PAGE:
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Shaken and grieving, expat communities seek ways to help victims

Buddhist monks chant a prayer near the site of a stampede in Seoul's Itaewon district on Monday that left at least 154, including 26 foreigners, killed during Halloween festivities two days ago. (Choi Jae-hee / The Korea Herald)
Buddhist monks chant a prayer near the site of a stampede in Seoul's Itaewon district on Monday that left at least 154, including 26 foreigners, killed during Halloween festivities two days ago. (Choi Jae-hee / The Korea Herald)

The news of a horrific crowd crush in Seoul’s foreigner-friendly neighborhood of Itaewon has left foreign communities here in shock and grief.

Many interviewed by The Korea Herald spoke of receiving calls from worried families and friends back home, while others said they were trying to be of any help to the victims who were killed or injured in this foreign land.

“My family members were all shocked when they first heard about the incident. I called them and said I’m doing okay and my friends are also safe,” said Nuhyil Ahammed, a 32-year-old Indian office worker residing in Itaewon. Ahammed saidi he was in the narrow alleyway where the fatal crush occurred, but he managed to escape.

One American student at an international school in Seoul, who wished to remain anonymous, spoke of psychological trauma after witnessing the scene of chaos in Itaewon on Saturday night.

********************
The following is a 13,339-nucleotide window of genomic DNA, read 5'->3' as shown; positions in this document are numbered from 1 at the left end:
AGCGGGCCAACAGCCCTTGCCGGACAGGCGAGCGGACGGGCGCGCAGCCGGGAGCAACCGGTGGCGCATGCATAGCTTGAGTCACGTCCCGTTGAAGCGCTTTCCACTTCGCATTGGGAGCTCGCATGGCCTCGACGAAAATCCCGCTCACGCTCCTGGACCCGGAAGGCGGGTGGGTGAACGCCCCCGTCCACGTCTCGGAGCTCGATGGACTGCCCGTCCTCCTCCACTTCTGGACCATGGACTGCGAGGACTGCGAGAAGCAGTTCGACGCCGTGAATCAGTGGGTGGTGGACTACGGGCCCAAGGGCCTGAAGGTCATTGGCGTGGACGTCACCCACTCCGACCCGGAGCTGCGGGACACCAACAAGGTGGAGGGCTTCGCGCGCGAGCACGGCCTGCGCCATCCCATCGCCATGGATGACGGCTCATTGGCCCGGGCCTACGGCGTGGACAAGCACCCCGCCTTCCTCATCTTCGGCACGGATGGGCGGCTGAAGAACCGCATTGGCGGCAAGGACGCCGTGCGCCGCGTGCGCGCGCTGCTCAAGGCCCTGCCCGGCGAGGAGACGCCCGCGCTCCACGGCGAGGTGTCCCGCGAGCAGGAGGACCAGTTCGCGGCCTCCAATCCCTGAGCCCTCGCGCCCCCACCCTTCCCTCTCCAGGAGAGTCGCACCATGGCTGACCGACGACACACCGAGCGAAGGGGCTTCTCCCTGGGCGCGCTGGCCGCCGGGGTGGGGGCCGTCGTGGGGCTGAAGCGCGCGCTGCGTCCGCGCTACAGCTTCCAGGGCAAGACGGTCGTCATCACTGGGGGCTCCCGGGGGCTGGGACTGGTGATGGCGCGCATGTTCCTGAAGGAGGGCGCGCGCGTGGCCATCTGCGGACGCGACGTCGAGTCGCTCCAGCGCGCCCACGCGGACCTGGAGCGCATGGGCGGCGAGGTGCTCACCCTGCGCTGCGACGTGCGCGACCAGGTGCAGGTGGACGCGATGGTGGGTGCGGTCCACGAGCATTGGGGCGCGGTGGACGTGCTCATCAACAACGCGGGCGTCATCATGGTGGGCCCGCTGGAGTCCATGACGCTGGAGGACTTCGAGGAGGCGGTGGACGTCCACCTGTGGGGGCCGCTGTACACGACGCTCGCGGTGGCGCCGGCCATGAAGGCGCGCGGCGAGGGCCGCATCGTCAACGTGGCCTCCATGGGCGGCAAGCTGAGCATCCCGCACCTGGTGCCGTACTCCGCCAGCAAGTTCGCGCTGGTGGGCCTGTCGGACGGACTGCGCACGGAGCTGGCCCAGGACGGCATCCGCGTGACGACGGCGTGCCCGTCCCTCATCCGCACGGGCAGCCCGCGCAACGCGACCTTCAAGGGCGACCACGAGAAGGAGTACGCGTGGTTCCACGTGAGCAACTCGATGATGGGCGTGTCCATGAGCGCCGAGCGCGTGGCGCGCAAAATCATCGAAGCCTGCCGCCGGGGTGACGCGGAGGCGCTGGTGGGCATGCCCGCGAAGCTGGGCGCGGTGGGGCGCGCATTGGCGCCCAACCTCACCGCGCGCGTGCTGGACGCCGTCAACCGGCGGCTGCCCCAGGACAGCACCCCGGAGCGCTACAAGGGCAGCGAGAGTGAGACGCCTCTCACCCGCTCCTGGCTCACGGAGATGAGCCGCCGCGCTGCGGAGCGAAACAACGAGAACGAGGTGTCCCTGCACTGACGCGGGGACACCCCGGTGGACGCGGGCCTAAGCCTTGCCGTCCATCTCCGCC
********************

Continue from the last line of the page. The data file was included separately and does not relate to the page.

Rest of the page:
"I saw dead bodies on the streets, blood flowing from their noses and mouths. It really affects me. I can't sleep at night because whenever I close my eyes, I keep thinking about the victims' faces."

30-year-old David Becerra from Colombia, who used to work as a Spanish instructor in the area around Itaewon Station, said there should have been better crowd management measures.

"Every year, more and more people come here. Sometimes, it's difficult to walk around the alleys,” Becerra said.

“This place is a neighborhood. It wasn't made to receive many people. There should be more police control of popular tourist spots like Itaewon to prevent another crowd (crush).”

Some tourists, who had visited the neighborhood to enjoy Seoul's bustling nightlife, were shocked by how dangerous the hip alleys of Itaewon could be, which are one of the popular travel destinations for foreign visitors.

Afifah Nana, a 25-year-old Malaysian tourist, arrived in Korea two weeks ago and went to the Itaewon district just a day before the deadly incident took place. She said she could have been one of those 26 foreign victims.

"It was the second time I have visited Itaewon. Itaewon has been always crowded with people, especially foreign residents and tourists like me, long before the incident. I think many people, including me, were not aware that a massive crowd could lead to stampedes and crushes," she said.

Some members of an online expat community are seeking ways to help the bereaved families of foreign victims.

One user uploaded a post on a Facebook community dubbed “Foreigners in South Korea,” looking for people who could place pictures and flowers of Steven Blesi at a makeshift memorial altar for victims set up outside an exit of Itaewon subway station.

Blesi, a 20-year-old American college student who had been studying abroad in South Korea, was among the 26 foreigners killed in the incident.

The foreign victims include five from Iran, four each from China and Russia, two from the United States, two from Japan, and one each from France, Australia, Norway, Austria, Vietnam, Thailand, Kazakhstan, Uzbekistan and Sri Lanka, according to officials at the Central Disaster and Safety Countermeasures Headquarters.



By Choi Jae-hee (cjh@heraldcorp.com)
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